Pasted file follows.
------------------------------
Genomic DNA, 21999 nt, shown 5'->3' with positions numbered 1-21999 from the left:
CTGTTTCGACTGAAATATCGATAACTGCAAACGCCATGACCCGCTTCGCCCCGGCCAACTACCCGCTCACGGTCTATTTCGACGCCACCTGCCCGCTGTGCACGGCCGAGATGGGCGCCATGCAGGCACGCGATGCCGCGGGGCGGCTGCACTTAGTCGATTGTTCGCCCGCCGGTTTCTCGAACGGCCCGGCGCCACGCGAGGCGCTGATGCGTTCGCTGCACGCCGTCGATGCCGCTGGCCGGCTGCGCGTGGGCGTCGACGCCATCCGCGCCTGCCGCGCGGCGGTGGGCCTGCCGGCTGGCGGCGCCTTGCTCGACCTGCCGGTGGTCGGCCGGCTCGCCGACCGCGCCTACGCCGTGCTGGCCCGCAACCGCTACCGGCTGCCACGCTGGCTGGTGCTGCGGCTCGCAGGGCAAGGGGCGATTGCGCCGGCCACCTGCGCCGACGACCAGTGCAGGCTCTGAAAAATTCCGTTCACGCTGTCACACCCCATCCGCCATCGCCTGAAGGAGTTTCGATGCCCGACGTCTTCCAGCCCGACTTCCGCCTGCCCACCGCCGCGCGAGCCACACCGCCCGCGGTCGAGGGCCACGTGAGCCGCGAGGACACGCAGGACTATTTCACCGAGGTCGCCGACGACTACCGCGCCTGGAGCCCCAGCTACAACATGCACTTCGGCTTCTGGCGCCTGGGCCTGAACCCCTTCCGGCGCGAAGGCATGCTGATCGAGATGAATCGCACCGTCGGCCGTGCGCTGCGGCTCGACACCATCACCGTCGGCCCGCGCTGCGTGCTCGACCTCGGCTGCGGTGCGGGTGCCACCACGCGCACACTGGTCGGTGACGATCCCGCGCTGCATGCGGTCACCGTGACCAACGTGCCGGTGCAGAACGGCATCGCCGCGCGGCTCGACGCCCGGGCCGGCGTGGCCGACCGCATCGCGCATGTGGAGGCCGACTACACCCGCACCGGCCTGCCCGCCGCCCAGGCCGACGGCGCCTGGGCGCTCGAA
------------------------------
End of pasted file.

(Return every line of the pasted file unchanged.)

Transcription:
Genomic DNA, 21999 nt, shown 5'->3' with positions numbered 1-21999 from the left:
CTGTTTCGACTGAAATATCGATAACTGCAAACGCCATGACCCGCTTCGCCCCGGCCAACTACCCGCTCACGGTCTATTTCGACGCCACCTGCCCGCTGTGCACGGCCGAGATGGGCGCCATGCAGGCACGCGATGCCGCGGGGCGGCTGCACTTAGTCGATTGTTCGCCCGCCGGTTTCTCGAACGGCCCGGCGCCACGCGAGGCGCTGATGCGTTCGCTGCACGCCGTCGATGCCGCTGGCCGGCTGCGCGTGGGCGTCGACGCCATCCGCGCCTGCCGCGCGGCGGTGGGCCTGCCGGCTGGCGGCGCCTTGCTCGACCTGCCGGTGGTCGGCCGGCTCGCCGACCGCGCCTACGCCGTGCTGGCCCGCAACCGCTACCGGCTGCCACGCTGGCTGGTGCTGCGGCTCGCAGGGCAAGGGGCGATTGCGCCGGCCACCTGCGCCGACGACCAGTGCAGGCTCTGAAAAATTCCGTTCACGCTGTCACACCCCATCCGCCATCGCCTGAAGGAGTTTCGATGCCCGACGTCTTCCAGCCCGACTTCCGCCTGCCCACCGCCGCGCGAGCCACACCGCCCGCGGTCGAGGGCCACGTGAGCCGCGAGGACACGCAGGACTATTTCACCGAGGTCGCCGACGACTACCGCGCCTGGAGCCCCAGCTACAACATGCACTTCGGCTTCTGGCGCCTGGGCCTGAACCCCTTCCGGCGCGAAGGCATGCTGATCGAGATGAATCGCACCGTCGGCCGTGCGCTGCGGCTCGACACCATCACCGTCGGCCCGCGCTGCGTGCTCGACCTCGGCTGCGGTGCGGGTGCCACCACGCGCACACTGGTCGGTGACGATCCCGCGCTGCATGCGGTCACCGTGACCAACGTGCCGGTGCAGAACGGCATCGCCGCGCGGCTCGACGCCCGGGCCGGCGTGGCCGACCGCATCGCGCATGTGGAGGCCGACTACACCCGCACCGGCCTGCCCGCCGCCCAGGCCGACGGCGCCTGGGCGCTCGAA